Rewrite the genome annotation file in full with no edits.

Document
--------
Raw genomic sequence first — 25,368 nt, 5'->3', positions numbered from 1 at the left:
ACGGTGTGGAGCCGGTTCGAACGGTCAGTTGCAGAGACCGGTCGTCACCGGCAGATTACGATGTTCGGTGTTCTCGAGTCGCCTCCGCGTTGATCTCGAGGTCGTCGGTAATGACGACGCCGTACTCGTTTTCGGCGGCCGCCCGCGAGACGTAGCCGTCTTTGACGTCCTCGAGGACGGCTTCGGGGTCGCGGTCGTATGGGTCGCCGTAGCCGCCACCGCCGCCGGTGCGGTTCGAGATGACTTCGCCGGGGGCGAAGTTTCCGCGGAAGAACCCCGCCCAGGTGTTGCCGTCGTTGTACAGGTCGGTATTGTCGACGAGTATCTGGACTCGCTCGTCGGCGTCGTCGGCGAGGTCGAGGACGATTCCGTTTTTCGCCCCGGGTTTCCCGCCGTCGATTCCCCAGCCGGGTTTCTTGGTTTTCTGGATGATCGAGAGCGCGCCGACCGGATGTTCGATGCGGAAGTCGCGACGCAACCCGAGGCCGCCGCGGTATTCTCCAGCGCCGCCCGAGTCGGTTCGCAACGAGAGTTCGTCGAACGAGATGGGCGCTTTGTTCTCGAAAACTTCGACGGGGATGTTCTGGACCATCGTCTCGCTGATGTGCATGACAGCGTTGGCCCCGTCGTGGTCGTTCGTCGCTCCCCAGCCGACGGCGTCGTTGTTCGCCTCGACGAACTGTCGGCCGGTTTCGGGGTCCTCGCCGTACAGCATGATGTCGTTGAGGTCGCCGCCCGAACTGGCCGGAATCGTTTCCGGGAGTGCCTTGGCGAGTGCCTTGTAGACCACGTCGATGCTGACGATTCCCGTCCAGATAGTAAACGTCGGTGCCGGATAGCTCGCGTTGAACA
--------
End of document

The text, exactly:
Raw genomic sequence first — 25,368 nt, 5'->3', positions numbered from 1 at the left:
ACGGTGTGGAGCCGGTTCGAACGGTCAGTTGCAGAGACCGGTCGTCACCGGCAGATTACGATGTTCGGTGTTCTCGAGTCGCCTCCGCGTTGATCTCGAGGTCGTCGGTAATGACGACGCCGTACTCGTTTTCGGCGGCCGCCCGCGAGACGTAGCCGTCTTTGACGTCCTCGAGGACGGCTTCGGGGTCGCGGTCGTATGGGTCGCCGTAGCCGCCACCGCCGCCGGTGCGGTTCGAGATGACTTCGCCGGGGGCGAAGTTTCCGCGGAAGAACCCCGCCCAGGTGTTGCCGTCGTTGTACAGGTCGGTATTGTCGACGAGTATCTGGACTCGCTCGTCGGCGTCGTCGGCGAGGTCGAGGACGATTCCGTTTTTCGCCCCGGGTTTCCCGCCGTCGATTCCCCAGCCGGGTTTCTTGGTTTTCTGGATGATCGAGAGCGCGCCGACCGGATGTTCGATGCGGAAGTCGCGACGCAACCCGAGGCCGCCGCGGTATTCTCCAGCGCCGCCCGAGTCGGTTCGCAACGAGAGTTCGTCGAACGAGATGGGCGCTTTGTTCTCGAAAACTTCGACGGGGATGTTCTGGACCATCGTCTCGCTGATGTGCATGACAGCGTTGGCCCCGTCGTGGTCGTTCGTCGCTCCCCAGCCGACGGCGTCGTTGTTCGCCTCGACGAACTGTCGGCCGGTTTCGGGGTCCTCGCCGTACAGCATGATGTCGTTGAGGTCGCCGCCCGAACTGGCCGGAATCGTTTCCGGGAGTGCCTTGGCGAGTGCCTTGTAGACCACGTCGATGCTGACGATTCCCGTCCAGATAGTAAACGTCGGTGCCGGATAGCTCGCGTTGAACA